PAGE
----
I will admit, I was a little cranky heading up to the mountain. We all have our off days, and I was just letting things get to me. The stress of looking for work and continual rejection can be  heavy at times. However, as soon as I took that first swish in the snow, all my anxieties, negativities, and grumpiness melted. There is nothing more healing than getting into that crisp fresh air. It was exactly what my mind, body and soul needed!

Sun:Snow Pic

I traveled the trail as it traversed a cliff heading into the woods with a very slow incline rising to a hill with a sweeping view of Mt. Hood and the valley below. It was a relatively short distance, so I decided to make my way to another snow park nearby. I randomly picked the White River Canyon snow park only a mile or so down the road back towards Government Camp.

I was greeted with several families sledding on the hills near the parking lot. The lot itself was much larger than Bennet, indicating its popularity. And I can attest, this was honestly one of the most beautiful scenes I had ever skied in. The trail traveled along a canyon with a running creek below and the mountain right in from of you. There was a wonderful expanse of vision along the trail (nice juxtaposition from the thick woods I was in minutes prior).


I didn’t have a lot of time, so I traveled up the trail for a mile and half, and then made my way back to the parking lot. I didn’t notice I was going up hill on the way in, so to my surprise I glided all the way down (with a few falls here and there. I don’t like to go too fast, and I’m sure I was tired by this point haha).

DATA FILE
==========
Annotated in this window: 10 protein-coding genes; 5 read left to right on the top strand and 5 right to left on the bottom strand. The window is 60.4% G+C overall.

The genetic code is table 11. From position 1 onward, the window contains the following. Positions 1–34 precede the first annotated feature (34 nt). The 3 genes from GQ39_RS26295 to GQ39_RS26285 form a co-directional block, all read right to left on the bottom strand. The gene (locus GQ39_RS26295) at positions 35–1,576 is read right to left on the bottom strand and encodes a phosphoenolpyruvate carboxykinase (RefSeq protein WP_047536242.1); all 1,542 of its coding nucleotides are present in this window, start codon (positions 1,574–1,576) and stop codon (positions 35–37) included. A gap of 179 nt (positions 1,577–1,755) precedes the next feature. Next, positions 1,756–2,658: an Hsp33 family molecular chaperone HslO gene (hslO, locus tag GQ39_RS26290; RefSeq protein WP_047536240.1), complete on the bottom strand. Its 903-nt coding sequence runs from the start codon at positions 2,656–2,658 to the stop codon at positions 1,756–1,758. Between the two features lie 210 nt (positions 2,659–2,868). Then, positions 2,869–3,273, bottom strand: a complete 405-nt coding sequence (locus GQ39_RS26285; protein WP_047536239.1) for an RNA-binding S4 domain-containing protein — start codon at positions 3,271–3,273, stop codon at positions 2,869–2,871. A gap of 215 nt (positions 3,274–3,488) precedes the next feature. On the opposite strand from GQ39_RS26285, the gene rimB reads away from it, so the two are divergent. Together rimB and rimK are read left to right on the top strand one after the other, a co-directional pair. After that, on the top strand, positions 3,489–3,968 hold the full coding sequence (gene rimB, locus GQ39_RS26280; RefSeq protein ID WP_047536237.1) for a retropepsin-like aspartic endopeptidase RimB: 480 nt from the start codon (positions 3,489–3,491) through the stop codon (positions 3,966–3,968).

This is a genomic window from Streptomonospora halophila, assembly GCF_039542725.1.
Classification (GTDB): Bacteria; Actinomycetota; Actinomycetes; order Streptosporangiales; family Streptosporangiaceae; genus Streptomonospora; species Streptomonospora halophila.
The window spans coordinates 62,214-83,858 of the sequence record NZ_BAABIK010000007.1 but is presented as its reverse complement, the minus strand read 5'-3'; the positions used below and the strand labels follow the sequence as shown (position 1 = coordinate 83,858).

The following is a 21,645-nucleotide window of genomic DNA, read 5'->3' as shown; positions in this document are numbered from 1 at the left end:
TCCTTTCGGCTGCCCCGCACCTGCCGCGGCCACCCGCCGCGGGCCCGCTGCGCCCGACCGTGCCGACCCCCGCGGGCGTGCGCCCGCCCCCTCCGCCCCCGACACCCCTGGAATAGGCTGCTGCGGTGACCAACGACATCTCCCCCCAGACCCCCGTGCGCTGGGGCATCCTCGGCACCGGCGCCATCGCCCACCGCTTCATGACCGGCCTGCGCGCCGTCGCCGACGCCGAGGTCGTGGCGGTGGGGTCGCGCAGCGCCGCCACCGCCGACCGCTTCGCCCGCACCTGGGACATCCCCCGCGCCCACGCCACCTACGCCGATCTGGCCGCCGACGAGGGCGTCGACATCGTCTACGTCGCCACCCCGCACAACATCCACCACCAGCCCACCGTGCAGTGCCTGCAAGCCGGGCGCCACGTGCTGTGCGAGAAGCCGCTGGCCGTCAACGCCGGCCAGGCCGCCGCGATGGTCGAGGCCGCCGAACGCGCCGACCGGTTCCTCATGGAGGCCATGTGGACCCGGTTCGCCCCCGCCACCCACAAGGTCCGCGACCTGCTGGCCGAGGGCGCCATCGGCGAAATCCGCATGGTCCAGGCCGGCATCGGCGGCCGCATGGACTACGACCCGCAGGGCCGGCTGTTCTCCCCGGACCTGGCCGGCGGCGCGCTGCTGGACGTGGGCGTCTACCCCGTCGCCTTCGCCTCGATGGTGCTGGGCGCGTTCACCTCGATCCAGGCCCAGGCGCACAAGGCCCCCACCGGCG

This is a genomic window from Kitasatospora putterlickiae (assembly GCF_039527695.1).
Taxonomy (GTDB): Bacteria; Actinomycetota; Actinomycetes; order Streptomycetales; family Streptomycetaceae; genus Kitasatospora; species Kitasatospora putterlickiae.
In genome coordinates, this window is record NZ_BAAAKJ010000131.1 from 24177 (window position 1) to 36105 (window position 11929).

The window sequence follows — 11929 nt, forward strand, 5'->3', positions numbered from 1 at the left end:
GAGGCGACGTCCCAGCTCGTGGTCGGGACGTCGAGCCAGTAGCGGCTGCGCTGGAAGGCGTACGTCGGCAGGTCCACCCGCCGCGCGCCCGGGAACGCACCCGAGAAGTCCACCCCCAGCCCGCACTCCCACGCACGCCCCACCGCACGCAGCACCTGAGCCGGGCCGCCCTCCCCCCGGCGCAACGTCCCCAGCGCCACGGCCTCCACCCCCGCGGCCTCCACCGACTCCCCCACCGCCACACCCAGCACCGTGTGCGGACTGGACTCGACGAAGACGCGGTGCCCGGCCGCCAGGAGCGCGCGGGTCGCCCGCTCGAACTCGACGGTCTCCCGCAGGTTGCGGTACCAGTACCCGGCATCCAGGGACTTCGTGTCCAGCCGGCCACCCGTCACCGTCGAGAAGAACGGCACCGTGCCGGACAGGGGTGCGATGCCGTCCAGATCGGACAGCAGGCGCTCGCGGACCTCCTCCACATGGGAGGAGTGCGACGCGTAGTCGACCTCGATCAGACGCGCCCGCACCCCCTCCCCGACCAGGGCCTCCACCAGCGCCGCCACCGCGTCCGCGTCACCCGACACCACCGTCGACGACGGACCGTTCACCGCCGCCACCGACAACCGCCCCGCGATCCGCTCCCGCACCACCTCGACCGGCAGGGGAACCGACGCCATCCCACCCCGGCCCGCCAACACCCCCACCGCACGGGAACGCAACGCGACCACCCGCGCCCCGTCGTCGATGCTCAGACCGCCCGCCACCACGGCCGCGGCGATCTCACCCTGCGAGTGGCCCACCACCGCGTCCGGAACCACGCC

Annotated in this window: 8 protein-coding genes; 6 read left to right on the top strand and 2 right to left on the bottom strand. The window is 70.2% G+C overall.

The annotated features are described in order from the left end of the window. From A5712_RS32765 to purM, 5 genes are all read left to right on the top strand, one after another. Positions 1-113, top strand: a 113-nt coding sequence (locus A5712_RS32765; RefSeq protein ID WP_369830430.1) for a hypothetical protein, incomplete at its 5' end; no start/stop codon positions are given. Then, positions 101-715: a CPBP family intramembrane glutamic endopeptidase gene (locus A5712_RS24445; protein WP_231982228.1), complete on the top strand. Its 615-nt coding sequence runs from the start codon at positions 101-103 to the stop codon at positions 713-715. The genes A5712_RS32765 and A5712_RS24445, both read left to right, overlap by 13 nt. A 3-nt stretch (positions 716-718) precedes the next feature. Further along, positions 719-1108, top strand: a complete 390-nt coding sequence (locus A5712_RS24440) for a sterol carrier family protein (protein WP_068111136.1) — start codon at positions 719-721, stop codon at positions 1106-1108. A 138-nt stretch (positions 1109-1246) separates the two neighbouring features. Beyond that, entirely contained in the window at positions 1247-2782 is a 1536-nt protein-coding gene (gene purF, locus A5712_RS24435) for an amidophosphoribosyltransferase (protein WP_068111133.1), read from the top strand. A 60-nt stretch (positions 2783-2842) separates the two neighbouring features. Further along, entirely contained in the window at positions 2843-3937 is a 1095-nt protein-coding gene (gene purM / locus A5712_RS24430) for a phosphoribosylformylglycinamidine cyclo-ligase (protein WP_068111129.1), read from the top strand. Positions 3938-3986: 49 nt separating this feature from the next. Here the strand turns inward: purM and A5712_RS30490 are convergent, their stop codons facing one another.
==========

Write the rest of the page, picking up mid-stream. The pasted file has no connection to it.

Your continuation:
It was a fabulous experience. I really encourage folks to try an outdoor activity that you haven’t experienced, or use gear that has been gathering dust for years- shake out those cobwebs and give it a try again. It’s one of the most rejuvenating experiences for us. Also, it’s easy and fairly low in cost to rent gear if you would like to give it a go. A friend of mine recently lent me his snowshoes, so perhaps that will be my next adventure.

Please share some of your favorite winter spots below!

Fighting Planned Obsolescence: The Bike Story

The highlight of my 13th birthday: the gift of a brand new bike.  My father took me to the neighborhood Schwinn store where I picked out a blue framed mountain bike with a neon yellow water bottle holder. The real miracle: I still use this bike every day!

For more than 20 years, this bike has served me well.  At times, it was my only mode of transportation.  It got me to and from work, grocery shopping and errand running. I explored my neighborhood, campgrounds in the summer, and nearby bike trails. Now my bike gets me to and from school nearly every day, and last summer it lived at Burning Man for a week, where it was decorated with accents and playa dust.